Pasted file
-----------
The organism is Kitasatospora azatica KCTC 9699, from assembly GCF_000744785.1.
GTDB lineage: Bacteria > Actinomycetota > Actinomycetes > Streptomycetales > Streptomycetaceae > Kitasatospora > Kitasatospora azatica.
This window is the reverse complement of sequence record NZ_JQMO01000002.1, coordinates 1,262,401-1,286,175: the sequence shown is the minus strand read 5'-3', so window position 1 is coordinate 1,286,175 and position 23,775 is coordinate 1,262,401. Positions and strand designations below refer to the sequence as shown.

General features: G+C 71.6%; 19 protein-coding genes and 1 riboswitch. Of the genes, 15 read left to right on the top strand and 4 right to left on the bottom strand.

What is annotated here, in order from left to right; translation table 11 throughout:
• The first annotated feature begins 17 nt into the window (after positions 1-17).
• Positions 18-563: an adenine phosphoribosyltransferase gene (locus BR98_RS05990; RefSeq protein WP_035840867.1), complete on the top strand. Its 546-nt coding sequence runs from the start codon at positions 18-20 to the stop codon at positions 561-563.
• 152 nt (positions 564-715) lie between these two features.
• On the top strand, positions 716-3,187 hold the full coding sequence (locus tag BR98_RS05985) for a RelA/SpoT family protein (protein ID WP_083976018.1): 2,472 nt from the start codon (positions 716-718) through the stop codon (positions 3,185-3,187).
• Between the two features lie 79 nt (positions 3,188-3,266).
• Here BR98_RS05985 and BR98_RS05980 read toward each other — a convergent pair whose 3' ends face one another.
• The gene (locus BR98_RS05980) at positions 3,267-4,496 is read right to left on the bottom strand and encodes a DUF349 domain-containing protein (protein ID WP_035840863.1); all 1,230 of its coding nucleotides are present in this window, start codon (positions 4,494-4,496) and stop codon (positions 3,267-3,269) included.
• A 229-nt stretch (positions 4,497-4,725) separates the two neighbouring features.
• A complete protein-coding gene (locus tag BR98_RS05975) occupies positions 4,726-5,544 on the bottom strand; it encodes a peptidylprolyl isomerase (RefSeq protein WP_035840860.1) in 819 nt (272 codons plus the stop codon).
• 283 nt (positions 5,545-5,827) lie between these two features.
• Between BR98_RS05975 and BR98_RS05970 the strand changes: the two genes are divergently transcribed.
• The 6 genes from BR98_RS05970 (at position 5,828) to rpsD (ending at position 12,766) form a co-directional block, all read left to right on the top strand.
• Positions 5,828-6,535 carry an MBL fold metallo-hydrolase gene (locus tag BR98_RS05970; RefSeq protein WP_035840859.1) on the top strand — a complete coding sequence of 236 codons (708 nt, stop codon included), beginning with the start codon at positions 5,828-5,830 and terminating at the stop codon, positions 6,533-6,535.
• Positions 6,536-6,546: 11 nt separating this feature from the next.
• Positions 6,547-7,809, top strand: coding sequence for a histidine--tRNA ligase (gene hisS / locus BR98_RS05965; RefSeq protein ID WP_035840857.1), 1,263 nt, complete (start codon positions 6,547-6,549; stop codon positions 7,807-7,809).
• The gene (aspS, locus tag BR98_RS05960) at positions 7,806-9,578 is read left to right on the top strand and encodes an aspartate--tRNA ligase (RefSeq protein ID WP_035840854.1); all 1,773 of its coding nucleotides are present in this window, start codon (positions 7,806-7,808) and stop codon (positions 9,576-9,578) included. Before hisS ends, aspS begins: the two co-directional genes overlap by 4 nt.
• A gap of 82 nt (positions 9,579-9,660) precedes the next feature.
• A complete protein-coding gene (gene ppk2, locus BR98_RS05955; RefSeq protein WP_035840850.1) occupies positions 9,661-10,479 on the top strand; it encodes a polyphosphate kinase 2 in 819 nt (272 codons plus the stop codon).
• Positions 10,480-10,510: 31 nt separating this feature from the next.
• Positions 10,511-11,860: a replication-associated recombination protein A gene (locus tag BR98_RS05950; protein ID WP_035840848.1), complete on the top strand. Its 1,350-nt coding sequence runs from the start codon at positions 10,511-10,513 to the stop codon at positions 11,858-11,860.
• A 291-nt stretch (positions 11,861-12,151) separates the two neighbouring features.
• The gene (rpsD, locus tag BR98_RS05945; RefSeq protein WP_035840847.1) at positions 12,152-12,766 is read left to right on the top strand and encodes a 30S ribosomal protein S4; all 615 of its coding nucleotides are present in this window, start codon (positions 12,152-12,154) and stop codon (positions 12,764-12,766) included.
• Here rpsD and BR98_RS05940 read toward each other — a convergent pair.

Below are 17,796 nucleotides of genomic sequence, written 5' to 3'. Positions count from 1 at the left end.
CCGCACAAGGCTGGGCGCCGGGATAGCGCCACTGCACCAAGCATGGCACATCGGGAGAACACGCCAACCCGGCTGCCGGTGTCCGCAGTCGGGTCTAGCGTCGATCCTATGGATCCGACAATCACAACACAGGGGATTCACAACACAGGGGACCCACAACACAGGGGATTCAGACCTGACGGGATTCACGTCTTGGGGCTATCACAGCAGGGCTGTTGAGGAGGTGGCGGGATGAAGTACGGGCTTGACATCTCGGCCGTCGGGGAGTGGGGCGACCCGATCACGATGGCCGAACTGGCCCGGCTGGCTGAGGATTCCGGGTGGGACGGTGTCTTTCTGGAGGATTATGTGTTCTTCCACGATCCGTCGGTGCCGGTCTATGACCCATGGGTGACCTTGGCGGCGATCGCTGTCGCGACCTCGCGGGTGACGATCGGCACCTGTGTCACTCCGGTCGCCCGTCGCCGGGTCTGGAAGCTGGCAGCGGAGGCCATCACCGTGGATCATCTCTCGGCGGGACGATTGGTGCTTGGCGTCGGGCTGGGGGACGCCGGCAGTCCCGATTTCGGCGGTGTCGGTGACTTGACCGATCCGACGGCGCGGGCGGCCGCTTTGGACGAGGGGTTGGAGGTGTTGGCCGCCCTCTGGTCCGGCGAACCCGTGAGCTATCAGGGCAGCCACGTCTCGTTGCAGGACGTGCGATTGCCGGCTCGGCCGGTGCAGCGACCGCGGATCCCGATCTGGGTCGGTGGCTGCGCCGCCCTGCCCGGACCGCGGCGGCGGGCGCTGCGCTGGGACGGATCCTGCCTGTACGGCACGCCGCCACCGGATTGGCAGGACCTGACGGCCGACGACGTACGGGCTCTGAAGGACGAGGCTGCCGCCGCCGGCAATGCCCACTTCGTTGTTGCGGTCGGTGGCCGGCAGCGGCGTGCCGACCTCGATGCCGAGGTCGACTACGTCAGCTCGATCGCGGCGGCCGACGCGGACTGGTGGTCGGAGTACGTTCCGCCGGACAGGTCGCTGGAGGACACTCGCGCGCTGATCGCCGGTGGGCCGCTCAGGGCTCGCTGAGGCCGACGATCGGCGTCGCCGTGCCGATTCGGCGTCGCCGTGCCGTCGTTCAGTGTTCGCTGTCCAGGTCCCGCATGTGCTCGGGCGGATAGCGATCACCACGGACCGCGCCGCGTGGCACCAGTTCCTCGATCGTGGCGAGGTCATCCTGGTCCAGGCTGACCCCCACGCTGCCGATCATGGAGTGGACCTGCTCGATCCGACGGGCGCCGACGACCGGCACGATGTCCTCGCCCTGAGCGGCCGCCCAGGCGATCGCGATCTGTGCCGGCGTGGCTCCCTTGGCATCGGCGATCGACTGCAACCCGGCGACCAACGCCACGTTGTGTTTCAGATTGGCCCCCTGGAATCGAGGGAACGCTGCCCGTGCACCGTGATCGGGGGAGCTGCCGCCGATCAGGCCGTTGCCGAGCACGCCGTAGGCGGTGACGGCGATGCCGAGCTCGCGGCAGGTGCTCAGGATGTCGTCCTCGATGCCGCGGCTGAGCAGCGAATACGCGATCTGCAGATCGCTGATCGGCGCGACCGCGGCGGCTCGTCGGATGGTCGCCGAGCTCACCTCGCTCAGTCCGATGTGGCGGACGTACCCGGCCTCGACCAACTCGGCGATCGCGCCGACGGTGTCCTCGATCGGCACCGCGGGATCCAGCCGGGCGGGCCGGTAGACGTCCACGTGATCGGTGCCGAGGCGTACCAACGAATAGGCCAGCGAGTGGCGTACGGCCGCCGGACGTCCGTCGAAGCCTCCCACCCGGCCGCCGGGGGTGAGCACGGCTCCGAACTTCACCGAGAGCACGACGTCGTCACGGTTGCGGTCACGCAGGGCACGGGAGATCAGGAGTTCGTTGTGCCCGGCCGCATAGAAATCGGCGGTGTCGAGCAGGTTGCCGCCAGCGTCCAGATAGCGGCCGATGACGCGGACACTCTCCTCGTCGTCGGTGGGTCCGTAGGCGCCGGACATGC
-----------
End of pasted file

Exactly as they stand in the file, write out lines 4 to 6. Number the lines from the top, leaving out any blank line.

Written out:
General features: G+C 71.6%; 19 protein-coding genes and 1 riboswitch. Of the genes, 15 read left to right on the top strand and 4 right to left on the bottom strand.

What is annotated here, in order from left to right; translation table 11 throughout:
• The first annotated feature begins 17 nt into the window (after positions 1-17).